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Study shows an increased long-term suicide risk following a concussion

On Behalf of | Feb 11, 2016 | Brain Injuries

A study published by the Canadian Medical Association Journal found that individuals who sustained concussions were three times more likely to commit suicide. Numerous studies have suggested that there is a link between concussions and suicide for members of the military.

Further, the suicides of former NFL players Junior Seau and Dave Duerson, among other former football players who sustained concussions over their career, would seem to indicate a similar link between concussions and suicide. This study, however, is unique in that it studied individuals from all walks of life. Its findings are sobering.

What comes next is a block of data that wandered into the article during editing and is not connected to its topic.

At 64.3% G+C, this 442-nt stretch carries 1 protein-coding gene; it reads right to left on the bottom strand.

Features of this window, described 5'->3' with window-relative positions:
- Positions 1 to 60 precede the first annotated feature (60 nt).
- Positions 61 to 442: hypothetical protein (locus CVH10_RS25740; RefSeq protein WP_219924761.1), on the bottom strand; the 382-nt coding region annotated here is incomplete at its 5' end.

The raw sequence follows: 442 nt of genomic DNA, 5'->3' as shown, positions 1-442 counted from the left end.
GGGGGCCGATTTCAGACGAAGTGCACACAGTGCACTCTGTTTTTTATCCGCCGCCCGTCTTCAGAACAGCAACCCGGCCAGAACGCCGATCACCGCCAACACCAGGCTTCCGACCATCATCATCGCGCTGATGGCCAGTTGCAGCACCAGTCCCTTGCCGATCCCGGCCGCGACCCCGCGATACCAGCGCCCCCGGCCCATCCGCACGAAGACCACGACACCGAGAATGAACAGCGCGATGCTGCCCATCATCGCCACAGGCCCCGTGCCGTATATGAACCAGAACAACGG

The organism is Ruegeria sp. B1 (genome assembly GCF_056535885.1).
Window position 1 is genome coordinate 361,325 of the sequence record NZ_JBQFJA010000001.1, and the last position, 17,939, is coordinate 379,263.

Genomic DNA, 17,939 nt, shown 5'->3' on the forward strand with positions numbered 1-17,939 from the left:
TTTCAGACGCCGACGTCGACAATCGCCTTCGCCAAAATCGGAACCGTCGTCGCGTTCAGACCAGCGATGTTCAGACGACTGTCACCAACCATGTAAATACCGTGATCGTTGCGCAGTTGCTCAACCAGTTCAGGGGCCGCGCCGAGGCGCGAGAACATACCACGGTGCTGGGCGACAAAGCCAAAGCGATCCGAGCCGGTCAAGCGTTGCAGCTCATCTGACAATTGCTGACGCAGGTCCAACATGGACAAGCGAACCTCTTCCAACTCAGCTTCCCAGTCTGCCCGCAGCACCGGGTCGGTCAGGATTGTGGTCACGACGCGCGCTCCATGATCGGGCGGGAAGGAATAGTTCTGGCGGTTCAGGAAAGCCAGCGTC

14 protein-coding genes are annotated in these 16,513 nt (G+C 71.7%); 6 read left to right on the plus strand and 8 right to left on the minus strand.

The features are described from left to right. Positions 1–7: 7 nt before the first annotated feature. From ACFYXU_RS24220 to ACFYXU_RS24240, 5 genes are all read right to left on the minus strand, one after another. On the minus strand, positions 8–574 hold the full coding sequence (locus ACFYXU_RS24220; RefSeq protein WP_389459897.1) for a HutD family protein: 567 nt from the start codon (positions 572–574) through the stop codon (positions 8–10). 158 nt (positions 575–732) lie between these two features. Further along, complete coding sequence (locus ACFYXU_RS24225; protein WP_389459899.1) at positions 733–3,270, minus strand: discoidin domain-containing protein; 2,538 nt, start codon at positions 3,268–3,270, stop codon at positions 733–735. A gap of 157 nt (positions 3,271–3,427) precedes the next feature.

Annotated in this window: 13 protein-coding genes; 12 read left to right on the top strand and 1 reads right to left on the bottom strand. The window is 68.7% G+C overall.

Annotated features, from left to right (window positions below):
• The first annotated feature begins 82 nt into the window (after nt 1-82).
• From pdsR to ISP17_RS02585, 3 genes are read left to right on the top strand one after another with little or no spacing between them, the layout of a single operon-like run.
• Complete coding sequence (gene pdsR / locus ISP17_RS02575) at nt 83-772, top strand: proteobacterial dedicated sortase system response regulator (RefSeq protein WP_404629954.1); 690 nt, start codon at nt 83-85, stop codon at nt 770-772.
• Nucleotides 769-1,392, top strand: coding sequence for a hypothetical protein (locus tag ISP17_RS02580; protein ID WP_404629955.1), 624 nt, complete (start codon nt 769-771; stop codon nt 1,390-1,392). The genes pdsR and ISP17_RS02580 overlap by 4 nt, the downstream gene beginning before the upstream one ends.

Taking a closer look at the link between concussions and suicide

The study, titled “Risk of suicide after a concussion” looked at more than 235,000 individuals in Ontario who sustained a concussion from 1992 to 2012. Of the people in this survey, 52% were men. The average age of the subject was 41 years old. More than 85% of the667 of these people committed suicide over this time frame. The median time between concussion and suicide was 9 years. This rate of suicide is 31 people per 100,000 people per year, which is roughly three times the general populace. Suicide risk was highest for people who had already attempted suicide. Other risk factors included a history of drug use and previous mental health issues. Interestingly, the study found that risk of suicide was highest on Saturdays and Sundays and lowest on Mondays.

This study highlights the need for people who have sustained brain injuries to receive the highest levels of care in order to achieve the best possible life outcomes. If you or someone you love has sustained a brain injury due to another’s negligence, it is vital to speak to a knowledgeable personal injury about your situation.

Source: CMAJ “Risk of suicide after a concussion“, Michael Fralick, Deva Thiruchelvam, Homer C. Tien, Donald A. Redelmeier, February 8, 2016